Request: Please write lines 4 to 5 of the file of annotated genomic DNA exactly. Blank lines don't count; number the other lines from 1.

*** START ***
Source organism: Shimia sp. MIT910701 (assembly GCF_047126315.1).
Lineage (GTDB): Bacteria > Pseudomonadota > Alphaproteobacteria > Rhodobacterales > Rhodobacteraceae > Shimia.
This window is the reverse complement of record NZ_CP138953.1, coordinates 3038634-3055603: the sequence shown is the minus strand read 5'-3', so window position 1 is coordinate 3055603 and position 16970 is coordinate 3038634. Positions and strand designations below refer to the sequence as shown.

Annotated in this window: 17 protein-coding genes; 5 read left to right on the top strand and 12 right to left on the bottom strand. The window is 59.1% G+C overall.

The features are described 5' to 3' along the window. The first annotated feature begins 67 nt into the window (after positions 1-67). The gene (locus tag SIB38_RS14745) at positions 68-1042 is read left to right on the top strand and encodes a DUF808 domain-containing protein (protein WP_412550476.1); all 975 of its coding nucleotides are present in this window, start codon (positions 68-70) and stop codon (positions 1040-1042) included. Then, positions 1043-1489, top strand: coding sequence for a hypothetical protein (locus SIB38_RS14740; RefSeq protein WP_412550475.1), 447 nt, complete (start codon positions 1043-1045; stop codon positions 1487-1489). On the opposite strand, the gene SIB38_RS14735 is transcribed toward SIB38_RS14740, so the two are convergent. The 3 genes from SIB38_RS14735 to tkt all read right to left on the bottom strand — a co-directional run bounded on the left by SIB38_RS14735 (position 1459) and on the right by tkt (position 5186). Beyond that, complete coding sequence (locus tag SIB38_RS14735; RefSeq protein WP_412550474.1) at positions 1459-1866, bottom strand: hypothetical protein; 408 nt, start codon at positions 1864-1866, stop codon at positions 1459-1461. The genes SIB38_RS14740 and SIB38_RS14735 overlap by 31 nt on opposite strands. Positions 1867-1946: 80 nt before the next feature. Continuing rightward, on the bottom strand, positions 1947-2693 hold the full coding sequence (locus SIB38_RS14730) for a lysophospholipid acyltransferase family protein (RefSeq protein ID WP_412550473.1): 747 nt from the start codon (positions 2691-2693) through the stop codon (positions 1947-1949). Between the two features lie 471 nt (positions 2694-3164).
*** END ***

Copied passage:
Annotated in this window: 17 protein-coding genes; 5 read left to right on the top strand and 12 right to left on the bottom strand. The window is 59.1% G+C overall.

The features are described 5' to 3' along the window. The first annotated feature begins 67 nt into the window (after positions 1-67). The gene (locus tag SIB38_RS14745) at positions 68-1042 is read left to right on the top strand and encodes a DUF808 domain-containing protein (protein WP_412550476.1); all 975 of its coding nucleotides are present in this window, start codon (positions 68-70) and stop codon (positions 1040-1042) included. Then, positions 1043-1489, top strand: coding sequence for a hypothetical protein (locus SIB38_RS14740; RefSeq protein WP_412550475.1), 447 nt, complete (start codon positions 1043-1045; stop codon positions 1487-1489). On the opposite strand, the gene SIB38_RS14735 is transcribed toward SIB38_RS14740, so the two are convergent. The 3 genes from SIB38_RS14735 to tkt all read right to left on the bottom strand — a co-directional run bounded on the left by SIB38_RS14735 (position 1459) and on the right by tkt (position 5186). Beyond that, complete coding sequence (locus tag SIB38_RS14735; RefSeq protein WP_412550474.1) at positions 1459-1866, bottom strand: hypothetical protein; 408 nt, start codon at positions 1864-1866, stop codon at positions 1459-1461. The genes SIB38_RS14740 and SIB38_RS14735 overlap by 31 nt on opposite strands. Positions 1867-1946: 80 nt before the next feature. Continuing rightward, on the bottom strand, positions 1947-2693 hold the full coding sequence (locus SIB38_RS14730) for a lysophospholipid acyltransferase family protein (RefSeq protein ID WP_412550473.1): 747 nt from the start codon (positions 2691-2693) through the stop codon (positions 1947-1949). Between the two features lie 471 nt (positions 2694-3164).